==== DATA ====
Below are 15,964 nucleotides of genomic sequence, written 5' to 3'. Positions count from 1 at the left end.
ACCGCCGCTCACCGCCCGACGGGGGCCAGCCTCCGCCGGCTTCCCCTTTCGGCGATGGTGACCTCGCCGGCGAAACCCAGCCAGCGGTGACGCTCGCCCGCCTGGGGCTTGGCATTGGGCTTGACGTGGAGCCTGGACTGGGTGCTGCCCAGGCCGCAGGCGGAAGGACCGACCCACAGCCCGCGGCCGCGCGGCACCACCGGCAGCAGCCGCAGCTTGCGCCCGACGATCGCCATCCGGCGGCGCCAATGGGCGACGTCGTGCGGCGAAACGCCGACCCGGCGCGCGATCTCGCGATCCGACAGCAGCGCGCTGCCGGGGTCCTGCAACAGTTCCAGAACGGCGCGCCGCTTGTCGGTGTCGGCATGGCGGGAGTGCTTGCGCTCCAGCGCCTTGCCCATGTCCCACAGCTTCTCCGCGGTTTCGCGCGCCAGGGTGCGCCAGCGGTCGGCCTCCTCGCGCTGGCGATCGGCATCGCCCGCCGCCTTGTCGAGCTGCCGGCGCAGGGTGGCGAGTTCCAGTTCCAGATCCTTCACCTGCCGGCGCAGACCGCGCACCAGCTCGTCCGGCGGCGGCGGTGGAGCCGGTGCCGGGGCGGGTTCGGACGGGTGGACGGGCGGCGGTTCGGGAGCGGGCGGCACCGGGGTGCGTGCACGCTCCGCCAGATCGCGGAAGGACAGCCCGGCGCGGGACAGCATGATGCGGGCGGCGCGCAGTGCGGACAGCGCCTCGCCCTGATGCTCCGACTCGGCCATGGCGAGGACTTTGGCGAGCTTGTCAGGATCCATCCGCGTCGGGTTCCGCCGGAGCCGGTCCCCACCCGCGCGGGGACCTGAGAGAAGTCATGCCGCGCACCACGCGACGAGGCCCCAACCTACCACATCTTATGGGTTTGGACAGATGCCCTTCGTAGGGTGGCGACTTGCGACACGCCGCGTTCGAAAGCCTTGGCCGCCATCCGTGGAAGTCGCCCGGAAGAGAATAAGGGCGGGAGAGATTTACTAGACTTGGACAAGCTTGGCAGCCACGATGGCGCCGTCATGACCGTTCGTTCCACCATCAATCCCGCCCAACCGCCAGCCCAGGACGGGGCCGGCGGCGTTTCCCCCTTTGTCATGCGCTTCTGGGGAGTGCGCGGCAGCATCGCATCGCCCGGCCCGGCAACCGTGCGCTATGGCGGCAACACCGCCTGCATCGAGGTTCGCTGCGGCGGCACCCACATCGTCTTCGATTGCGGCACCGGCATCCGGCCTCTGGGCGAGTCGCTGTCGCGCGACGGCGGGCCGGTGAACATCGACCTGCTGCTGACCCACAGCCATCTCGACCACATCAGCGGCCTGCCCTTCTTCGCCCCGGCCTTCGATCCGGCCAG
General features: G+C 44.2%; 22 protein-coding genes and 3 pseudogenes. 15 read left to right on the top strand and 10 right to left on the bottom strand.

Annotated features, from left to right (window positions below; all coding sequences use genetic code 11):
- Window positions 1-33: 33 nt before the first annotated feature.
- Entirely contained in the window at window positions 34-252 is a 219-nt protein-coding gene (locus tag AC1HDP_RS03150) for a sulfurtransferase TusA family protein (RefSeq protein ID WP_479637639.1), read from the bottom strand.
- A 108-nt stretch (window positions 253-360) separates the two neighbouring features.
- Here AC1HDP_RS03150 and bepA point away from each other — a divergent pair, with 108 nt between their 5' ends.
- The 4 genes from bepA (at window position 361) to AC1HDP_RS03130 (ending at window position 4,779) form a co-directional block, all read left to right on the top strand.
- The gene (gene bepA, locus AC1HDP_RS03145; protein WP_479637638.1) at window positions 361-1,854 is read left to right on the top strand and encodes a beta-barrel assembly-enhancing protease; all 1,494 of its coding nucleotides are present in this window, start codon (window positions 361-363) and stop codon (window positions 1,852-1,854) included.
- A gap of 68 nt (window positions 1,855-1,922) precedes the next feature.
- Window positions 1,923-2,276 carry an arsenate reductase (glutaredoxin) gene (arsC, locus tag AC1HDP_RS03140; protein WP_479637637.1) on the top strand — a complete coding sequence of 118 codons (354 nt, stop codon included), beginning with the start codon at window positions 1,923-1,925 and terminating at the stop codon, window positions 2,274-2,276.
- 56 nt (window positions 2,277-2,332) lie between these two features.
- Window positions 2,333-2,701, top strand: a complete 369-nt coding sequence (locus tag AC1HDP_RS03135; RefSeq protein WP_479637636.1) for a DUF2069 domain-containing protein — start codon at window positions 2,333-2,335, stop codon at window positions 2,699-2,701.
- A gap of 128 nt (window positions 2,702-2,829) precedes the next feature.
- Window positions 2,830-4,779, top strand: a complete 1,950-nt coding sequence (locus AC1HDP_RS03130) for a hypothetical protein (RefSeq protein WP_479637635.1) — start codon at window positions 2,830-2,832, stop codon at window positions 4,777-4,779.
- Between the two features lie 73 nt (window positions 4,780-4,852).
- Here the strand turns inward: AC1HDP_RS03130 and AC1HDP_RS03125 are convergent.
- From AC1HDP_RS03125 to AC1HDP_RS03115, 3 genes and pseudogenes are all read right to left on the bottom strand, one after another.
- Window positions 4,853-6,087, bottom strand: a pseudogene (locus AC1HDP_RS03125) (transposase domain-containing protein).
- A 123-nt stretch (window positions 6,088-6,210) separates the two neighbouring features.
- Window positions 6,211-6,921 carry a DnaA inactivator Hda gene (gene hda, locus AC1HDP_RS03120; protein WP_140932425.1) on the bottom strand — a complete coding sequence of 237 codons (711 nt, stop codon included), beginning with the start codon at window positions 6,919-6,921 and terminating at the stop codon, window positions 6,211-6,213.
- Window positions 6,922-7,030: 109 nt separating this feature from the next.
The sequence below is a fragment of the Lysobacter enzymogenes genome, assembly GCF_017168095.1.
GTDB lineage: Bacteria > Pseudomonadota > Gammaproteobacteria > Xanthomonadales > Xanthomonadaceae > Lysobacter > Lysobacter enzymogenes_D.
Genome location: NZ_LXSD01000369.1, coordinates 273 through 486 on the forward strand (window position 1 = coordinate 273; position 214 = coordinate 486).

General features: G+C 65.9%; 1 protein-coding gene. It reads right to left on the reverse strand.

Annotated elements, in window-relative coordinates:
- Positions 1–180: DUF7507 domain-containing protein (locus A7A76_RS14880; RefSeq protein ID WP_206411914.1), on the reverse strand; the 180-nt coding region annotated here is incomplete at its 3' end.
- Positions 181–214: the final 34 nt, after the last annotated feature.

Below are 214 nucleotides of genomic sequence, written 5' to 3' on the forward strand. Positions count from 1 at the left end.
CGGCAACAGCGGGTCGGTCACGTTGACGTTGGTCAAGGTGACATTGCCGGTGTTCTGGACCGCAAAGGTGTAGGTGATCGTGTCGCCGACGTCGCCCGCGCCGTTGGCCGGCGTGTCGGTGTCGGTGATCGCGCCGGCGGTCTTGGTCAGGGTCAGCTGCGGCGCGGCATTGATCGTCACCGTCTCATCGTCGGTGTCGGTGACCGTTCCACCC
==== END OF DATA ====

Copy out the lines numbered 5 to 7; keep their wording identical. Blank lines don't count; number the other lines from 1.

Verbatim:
- Window positions 1-33: 33 nt before the first annotated feature.
- Entirely contained in the window at window positions 34-252 is a 219-nt protein-coding gene (locus tag AC1HDP_RS03150) for a sulfurtransferase TusA family protein (RefSeq protein ID WP_479637639.1), read from the bottom strand.
- A 108-nt stretch (window positions 253-360) separates the two neighbouring features.